Half of the kindergartners at Linwood E. Howe Elementary School in Culver City are not ready to begin academic instruction, officials say, because they failed a basic skills test that included catching a ball, sorting blocks and walking a balance beam.
Culver City Unified School District officials released the findings of their fall screening of 90 kindergarten pupils in connection with the filing of an application for $5,000 in state funds to train teachers to identify and teach children ages 4 to 7 who have learning difficulties. About 45 pupils in the school's three kindergarten classes failed the test.
Funds for the program of "early intervention for school success" are provided by the state Department of Education under a law which took effect this year. The legislation was sponsored by state Sen. Diane E. Watson (D-Culver City).
"We are not talking about children who don't know their colors," Howe Principal Hugh Hiatt said. "We are talking about children who, for example, may lack manual dexterity . . . that would put a child at risk of failure if given a straight academic program in kindergarten."
Hiatt said that children identified as being "at risk" are generally less mature and need to be given special activities to strengthen weak spots before they are introduced to reading and mathematical skills.
Tests to determine whether a kindergarten child is ready for school often include measurements of motor skills such as drawing, catching a ball and walking a balance beam. These tests, Hiatt said, are good indicators of how a child will perform in school.
'Able to Do More'
Hiatt said that if his school is accepted into the new state program, teachers will be trained to better identify children with learning problems. "Our teachers have tried to do it with a less structured approach, but under the state program we believe we will be able to do more," he said.
According to Culver City school officials, Howe Elementary School has the highest number of kindergarten pupils in the district who are considered not ready for school.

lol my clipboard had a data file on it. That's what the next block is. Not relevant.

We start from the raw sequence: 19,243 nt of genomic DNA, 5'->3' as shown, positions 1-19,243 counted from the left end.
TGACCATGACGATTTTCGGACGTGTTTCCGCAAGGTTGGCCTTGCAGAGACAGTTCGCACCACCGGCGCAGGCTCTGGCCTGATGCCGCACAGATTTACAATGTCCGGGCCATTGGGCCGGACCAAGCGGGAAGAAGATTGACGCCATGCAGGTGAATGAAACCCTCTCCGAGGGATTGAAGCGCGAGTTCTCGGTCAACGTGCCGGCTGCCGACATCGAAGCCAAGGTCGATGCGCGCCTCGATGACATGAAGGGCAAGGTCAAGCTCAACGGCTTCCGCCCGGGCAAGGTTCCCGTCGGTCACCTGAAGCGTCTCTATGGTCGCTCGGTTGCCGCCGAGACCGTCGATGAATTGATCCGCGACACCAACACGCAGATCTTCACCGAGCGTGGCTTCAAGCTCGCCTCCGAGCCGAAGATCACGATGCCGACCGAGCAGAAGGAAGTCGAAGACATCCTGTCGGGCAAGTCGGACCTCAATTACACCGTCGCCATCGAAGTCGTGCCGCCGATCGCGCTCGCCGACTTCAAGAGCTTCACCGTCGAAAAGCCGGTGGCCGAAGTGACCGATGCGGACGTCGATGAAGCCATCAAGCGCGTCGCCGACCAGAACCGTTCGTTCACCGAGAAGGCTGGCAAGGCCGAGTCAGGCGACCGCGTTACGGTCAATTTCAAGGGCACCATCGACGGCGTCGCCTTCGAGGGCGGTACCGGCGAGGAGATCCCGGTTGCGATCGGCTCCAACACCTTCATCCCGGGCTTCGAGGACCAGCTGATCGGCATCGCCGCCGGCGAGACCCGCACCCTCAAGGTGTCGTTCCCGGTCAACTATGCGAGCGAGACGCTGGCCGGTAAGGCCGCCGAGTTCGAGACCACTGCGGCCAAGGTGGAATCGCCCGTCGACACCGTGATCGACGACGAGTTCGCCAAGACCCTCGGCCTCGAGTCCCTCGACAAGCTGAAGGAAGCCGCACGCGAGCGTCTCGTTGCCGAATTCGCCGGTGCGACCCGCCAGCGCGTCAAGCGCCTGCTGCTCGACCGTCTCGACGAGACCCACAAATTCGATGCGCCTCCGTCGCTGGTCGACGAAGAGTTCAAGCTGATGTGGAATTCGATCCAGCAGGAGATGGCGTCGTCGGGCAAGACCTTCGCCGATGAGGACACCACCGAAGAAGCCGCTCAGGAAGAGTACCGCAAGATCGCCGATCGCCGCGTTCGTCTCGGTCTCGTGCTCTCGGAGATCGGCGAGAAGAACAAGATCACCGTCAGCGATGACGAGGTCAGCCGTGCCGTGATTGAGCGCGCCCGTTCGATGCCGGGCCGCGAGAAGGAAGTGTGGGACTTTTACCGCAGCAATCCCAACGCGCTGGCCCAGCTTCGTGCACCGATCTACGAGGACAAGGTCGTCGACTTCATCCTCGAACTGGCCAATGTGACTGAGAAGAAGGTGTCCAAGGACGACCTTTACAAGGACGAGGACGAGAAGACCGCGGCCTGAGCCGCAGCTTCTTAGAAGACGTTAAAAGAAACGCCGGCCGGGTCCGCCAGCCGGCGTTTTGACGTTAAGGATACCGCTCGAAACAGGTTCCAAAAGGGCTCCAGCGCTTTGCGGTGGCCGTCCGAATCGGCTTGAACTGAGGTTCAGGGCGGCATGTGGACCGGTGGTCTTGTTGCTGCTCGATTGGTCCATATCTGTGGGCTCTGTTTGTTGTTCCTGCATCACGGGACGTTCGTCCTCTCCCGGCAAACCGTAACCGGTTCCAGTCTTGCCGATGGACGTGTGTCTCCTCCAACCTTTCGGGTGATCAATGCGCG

School officials said they do not have test results comparing students from the district's four elementary schools because there are no uniform tests. Vera Jashni, an assistant superintendent, said Linwood Howe has more kindergarten pupils who are not ready for school because it enrolls more disadvantaged students than the other three elementary schools.
The Culver City district plans to offer an experimental two-year kindergarten class in October for 20 children who are not considered ready to advance to the first grade. The students will come from the district's four elementary schools.
Focus Is on the Child
The state project is being managed by the office of the Orange County superintendent of schools. "Our intention is to focus on the child rather than the curriculum," said state project coordinator Dean Hiser.
Hiser said that 20 school districts throughout the state will be given grants of $5,000 each to administer programs. Culver City is applying to be one of the first 20 districts. Children screened in the program will be tested for coordination, hearing, visual and language skills.
Hiser said the teachers will be trained to identify pupils who are two or more years below the level of their chronological age. The district would then give these students additional instruction to bring them up to grade level.
Finally, each district selected to participate must also agree to provide a teacher to train instructors at other schools to identify students with learning difficulties. Hiser said that if each district is required to train other school districts, the program will reach its goal of expanding into 200 school districts by 1991.